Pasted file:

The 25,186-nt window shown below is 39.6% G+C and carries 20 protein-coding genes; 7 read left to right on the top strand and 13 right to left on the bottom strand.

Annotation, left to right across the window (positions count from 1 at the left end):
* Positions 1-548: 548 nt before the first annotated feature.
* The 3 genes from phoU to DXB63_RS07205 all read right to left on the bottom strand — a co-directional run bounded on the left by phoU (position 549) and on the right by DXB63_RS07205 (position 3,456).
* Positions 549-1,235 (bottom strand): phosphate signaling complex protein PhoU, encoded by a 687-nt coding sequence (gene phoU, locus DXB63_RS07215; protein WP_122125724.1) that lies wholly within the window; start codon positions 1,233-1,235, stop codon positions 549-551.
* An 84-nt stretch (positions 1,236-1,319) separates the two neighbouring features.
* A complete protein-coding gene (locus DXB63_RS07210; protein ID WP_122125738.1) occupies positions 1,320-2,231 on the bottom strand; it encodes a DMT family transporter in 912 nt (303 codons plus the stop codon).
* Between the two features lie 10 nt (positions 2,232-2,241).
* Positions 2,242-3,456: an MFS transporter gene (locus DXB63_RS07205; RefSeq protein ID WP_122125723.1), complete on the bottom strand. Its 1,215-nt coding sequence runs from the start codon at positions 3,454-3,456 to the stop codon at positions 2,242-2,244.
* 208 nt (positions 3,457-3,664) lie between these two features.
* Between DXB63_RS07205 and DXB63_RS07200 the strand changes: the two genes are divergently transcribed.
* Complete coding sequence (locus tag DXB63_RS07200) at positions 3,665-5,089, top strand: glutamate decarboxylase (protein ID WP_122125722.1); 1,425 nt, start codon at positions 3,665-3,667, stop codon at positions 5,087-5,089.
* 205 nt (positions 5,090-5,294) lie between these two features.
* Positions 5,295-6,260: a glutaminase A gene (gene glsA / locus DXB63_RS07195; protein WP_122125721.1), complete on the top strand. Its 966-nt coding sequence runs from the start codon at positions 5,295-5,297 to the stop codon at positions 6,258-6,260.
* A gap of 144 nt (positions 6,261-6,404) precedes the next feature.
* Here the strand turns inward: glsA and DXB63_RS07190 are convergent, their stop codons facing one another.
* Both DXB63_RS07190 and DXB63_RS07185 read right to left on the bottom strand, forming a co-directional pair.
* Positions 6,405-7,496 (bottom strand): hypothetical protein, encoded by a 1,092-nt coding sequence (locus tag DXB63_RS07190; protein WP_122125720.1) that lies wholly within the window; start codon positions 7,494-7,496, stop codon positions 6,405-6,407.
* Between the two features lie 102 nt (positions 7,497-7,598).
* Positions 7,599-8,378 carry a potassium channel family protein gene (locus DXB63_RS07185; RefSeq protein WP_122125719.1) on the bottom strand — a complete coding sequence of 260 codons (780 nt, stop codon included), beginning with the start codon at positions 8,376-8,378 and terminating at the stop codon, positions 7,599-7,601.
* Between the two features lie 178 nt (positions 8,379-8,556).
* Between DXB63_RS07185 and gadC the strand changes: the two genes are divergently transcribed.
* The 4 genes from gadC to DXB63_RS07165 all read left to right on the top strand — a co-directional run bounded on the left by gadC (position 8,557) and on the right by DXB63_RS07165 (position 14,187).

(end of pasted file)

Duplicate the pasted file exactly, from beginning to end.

The 25,186-nt window shown below is 39.6% G+C and carries 20 protein-coding genes; 7 read left to right on the top strand and 13 right to left on the bottom strand.

Annotation, left to right across the window (positions count from 1 at the left end):
* Positions 1-548: 548 nt before the first annotated feature.
* The 3 genes from phoU to DXB63_RS07205 all read right to left on the bottom strand — a co-directional run bounded on the left by phoU (position 549) and on the right by DXB63_RS07205 (position 3,456).
* Positions 549-1,235 (bottom strand): phosphate signaling complex protein PhoU, encoded by a 687-nt coding sequence (gene phoU, locus DXB63_RS07215; protein WP_122125724.1) that lies wholly within the window; start codon positions 1,233-1,235, stop codon positions 549-551.
* An 84-nt stretch (positions 1,236-1,319) separates the two neighbouring features.
* A complete protein-coding gene (locus DXB63_RS07210; protein ID WP_122125738.1) occupies positions 1,320-2,231 on the bottom strand; it encodes a DMT family transporter in 912 nt (303 codons plus the stop codon).
* Between the two features lie 10 nt (positions 2,232-2,241).
* Positions 2,242-3,456: an MFS transporter gene (locus DXB63_RS07205; RefSeq protein ID WP_122125723.1), complete on the bottom strand. Its 1,215-nt coding sequence runs from the start codon at positions 3,454-3,456 to the stop codon at positions 2,242-2,244.
* 208 nt (positions 3,457-3,664) lie between these two features.
* Between DXB63_RS07205 and DXB63_RS07200 the strand changes: the two genes are divergently transcribed.
* Complete coding sequence (locus tag DXB63_RS07200) at positions 3,665-5,089, top strand: glutamate decarboxylase (protein ID WP_122125722.1); 1,425 nt, start codon at positions 3,665-3,667, stop codon at positions 5,087-5,089.
* 205 nt (positions 5,090-5,294) lie between these two features.
* Positions 5,295-6,260: a glutaminase A gene (gene glsA / locus DXB63_RS07195; protein WP_122125721.1), complete on the top strand. Its 966-nt coding sequence runs from the start codon at positions 5,295-5,297 to the stop codon at positions 6,258-6,260.
* A gap of 144 nt (positions 6,261-6,404) precedes the next feature.
* Here the strand turns inward: glsA and DXB63_RS07190 are convergent, their stop codons facing one another.
* Both DXB63_RS07190 and DXB63_RS07185 read right to left on the bottom strand, forming a co-directional pair.
* Positions 6,405-7,496 (bottom strand): hypothetical protein, encoded by a 1,092-nt coding sequence (locus tag DXB63_RS07190; protein WP_122125720.1) that lies wholly within the window; start codon positions 7,494-7,496, stop codon positions 6,405-6,407.
* Between the two features lie 102 nt (positions 7,497-7,598).
* Positions 7,599-8,378 carry a potassium channel family protein gene (locus DXB63_RS07185; RefSeq protein WP_122125719.1) on the bottom strand — a complete coding sequence of 260 codons (780 nt, stop codon included), beginning with the start codon at positions 8,376-8,378 and terminating at the stop codon, positions 7,599-7,601.
* Between the two features lie 178 nt (positions 8,379-8,556).
* Between DXB63_RS07185 and gadC the strand changes: the two genes are divergently transcribed.
* The 4 genes from gadC to DXB63_RS07165 all read left to right on the top strand — a co-directional run bounded on the left by gadC (position 8,557) and on the right by DXB63_RS07165 (position 14,187).